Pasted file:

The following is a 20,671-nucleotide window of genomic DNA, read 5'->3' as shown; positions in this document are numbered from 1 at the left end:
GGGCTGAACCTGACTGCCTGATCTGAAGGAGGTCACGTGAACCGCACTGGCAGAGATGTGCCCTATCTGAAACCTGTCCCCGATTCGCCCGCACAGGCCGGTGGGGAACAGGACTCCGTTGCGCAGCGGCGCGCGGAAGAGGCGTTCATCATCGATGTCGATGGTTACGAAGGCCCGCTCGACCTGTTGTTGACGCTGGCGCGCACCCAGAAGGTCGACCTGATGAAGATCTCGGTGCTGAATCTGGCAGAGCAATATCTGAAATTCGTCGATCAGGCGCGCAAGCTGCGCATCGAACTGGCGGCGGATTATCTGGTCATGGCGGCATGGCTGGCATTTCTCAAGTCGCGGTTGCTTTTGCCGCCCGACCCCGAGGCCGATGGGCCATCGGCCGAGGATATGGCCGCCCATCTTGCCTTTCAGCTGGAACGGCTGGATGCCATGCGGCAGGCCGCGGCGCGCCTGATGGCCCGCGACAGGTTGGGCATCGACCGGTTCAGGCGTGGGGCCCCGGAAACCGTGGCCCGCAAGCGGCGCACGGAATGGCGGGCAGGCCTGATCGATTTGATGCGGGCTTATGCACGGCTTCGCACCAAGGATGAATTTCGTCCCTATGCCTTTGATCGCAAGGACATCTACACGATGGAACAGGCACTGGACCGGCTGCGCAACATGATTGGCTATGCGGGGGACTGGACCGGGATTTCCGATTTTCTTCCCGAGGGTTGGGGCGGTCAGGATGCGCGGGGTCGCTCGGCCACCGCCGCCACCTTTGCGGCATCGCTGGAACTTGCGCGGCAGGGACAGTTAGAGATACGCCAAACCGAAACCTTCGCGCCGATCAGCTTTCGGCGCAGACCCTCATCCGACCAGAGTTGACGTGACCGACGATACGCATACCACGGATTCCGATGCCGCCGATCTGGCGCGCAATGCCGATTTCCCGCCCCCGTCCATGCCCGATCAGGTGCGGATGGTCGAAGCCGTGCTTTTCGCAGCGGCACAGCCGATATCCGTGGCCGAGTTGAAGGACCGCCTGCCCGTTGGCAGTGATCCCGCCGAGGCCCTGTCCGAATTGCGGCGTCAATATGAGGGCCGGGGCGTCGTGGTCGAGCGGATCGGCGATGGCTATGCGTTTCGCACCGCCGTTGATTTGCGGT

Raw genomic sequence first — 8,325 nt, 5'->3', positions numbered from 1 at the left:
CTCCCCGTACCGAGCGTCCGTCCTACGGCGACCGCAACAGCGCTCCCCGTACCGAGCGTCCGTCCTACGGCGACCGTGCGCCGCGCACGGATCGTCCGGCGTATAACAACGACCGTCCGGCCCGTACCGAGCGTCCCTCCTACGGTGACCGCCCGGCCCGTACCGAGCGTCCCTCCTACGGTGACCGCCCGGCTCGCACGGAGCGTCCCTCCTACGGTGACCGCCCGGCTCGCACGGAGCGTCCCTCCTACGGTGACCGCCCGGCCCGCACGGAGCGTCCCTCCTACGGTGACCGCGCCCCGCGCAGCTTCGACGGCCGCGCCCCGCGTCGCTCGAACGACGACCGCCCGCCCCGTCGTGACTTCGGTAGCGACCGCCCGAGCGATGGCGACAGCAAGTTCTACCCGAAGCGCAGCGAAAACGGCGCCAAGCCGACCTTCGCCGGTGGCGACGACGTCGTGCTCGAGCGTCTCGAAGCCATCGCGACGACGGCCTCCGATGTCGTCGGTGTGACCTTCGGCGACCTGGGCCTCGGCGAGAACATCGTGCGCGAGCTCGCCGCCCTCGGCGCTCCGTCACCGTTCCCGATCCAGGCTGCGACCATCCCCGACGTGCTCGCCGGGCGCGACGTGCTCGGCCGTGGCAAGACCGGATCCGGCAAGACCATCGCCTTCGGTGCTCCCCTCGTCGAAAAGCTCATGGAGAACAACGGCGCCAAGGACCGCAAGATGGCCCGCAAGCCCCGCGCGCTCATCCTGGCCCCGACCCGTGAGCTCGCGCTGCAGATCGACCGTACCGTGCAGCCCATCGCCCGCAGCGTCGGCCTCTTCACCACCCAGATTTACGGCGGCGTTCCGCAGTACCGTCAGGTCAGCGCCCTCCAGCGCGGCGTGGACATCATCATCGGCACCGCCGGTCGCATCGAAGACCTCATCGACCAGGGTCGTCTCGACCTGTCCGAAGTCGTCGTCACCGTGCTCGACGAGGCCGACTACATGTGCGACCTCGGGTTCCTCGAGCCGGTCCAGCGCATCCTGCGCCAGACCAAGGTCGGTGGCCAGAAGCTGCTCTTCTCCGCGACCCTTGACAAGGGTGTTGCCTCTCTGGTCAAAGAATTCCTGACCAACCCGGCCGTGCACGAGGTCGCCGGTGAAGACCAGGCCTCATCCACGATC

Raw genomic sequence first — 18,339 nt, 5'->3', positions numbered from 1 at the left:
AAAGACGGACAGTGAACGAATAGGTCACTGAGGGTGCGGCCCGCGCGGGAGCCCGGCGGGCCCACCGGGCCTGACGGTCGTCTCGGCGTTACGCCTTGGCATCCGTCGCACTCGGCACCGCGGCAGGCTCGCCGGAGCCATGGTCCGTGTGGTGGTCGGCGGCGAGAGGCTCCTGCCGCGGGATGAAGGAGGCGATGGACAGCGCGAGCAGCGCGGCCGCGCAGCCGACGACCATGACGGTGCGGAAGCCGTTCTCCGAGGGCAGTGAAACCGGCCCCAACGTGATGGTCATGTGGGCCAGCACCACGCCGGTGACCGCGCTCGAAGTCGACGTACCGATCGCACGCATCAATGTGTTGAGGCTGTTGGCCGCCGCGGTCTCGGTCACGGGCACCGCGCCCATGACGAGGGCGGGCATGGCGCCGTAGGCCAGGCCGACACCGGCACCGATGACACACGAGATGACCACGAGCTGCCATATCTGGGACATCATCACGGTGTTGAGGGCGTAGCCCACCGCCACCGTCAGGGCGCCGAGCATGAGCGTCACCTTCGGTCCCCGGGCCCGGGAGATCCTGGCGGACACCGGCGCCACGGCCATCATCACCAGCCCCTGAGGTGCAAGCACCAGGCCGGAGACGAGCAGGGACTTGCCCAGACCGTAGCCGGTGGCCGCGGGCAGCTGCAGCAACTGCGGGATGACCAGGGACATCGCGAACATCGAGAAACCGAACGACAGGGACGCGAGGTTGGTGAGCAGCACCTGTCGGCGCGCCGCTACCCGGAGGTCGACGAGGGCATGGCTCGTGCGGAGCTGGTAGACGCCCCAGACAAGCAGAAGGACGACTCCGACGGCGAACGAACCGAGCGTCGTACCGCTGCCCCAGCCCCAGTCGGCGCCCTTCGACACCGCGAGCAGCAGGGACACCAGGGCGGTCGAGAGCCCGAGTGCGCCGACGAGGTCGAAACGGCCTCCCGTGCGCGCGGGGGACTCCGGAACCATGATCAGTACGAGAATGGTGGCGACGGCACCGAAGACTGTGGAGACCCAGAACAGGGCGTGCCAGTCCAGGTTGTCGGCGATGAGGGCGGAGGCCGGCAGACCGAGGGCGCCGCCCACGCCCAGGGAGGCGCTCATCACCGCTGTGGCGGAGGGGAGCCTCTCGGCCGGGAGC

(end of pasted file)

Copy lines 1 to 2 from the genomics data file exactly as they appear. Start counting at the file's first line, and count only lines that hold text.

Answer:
The following is a 20,671-nucleotide window of genomic DNA, read 5'->3' as shown; positions in this document are numbered from 1 at the left end:
GGGCTGAACCTGACTGCCTGATCTGAAGGAGGTCACGTGAACCGCACTGGCAGAGATGTGCCCTATCTGAAACCTGTCCCCGATTCGCCCGCACAGGCCGGTGGGGAACAGGACTCCGTTGCGCAGCGGCGCGCGGAAGAGGCGTTCATCATCGATGTCGATGGTTACGAAGGCCCGCTCGACCTGTTGTTGACGCTGGCGCGCACCCAGAAGGTCGACCTGATGAAGATCTCGGTGCTGAATCTGGCAGAGCAATATCTGAAATTCGTCGATCAGGCGCGCAAGCTGCGCATCGAACTGGCGGCGGATTATCTGGTCATGGCGGCATGGCTGGCATTTCTCAAGTCGCGGTTGCTTTTGCCGCCCGACCCCGAGGCCGATGGGCCATCGGCCGAGGATATGGCCGCCCATCTTGCCTTTCAGCTGGAACGGCTGGATGCCATGCGGCAGGCCGCGGCGCGCCTGATGGCCCGCGACAGGTTGGGCATCGACCGGTTCAGGCGTGGGGCCCCGGAAACCGTGGCCCGCAAGCGGCGCACGGAATGGCGGGCAGGCCTGATCGATTTGATGCGGGCTTATGCACGGCTTCGCACCAAGGATGAATTTCGTCCCTATGCCTTTGATCGCAAGGACATCTACACGATGGAACAGGCACTGGACCGGCTGCGCAACATGATTGGCTATGCGGGGGACTGGACCGGGATTTCCGATTTTCTTCCCGAGGGTTGGGGCGGTCAGGATGCGCGGGGTCGCTCGGCCACCGCCGCCACCTTTGCGGCATCGCTGGAACTTGCGCGGCAGGGACAGTTAGAGATACGCCAAACCGAAACCTTCGCGCCGATCAGCTTTCGGCGCAGACCCTCATCCGACCAGAGTTGACGTGACCGACGATACGCATACCACGGATTCCGATGCCGCCGATCTGGCGCGCAATGCCGATTTCCCGCCCCCGTCCATGCCCGATCAGGTGCGGATGGTCGAAGCCGTGCTTTTCGCAGCGGCACAGCCGATATCCGTGGCCGAGTTGAAGGACCGCCTGCCCGTTGGCAGTGATCCCGCCGAGGCCCTGTCCGAATTGCGGCGTCAATATGAGGGCCGGGGCGTCGTGGTCGAGCGGATCGGCGATGGCTATGCGTTTCGCACCGCCGTTGATTTGCGGT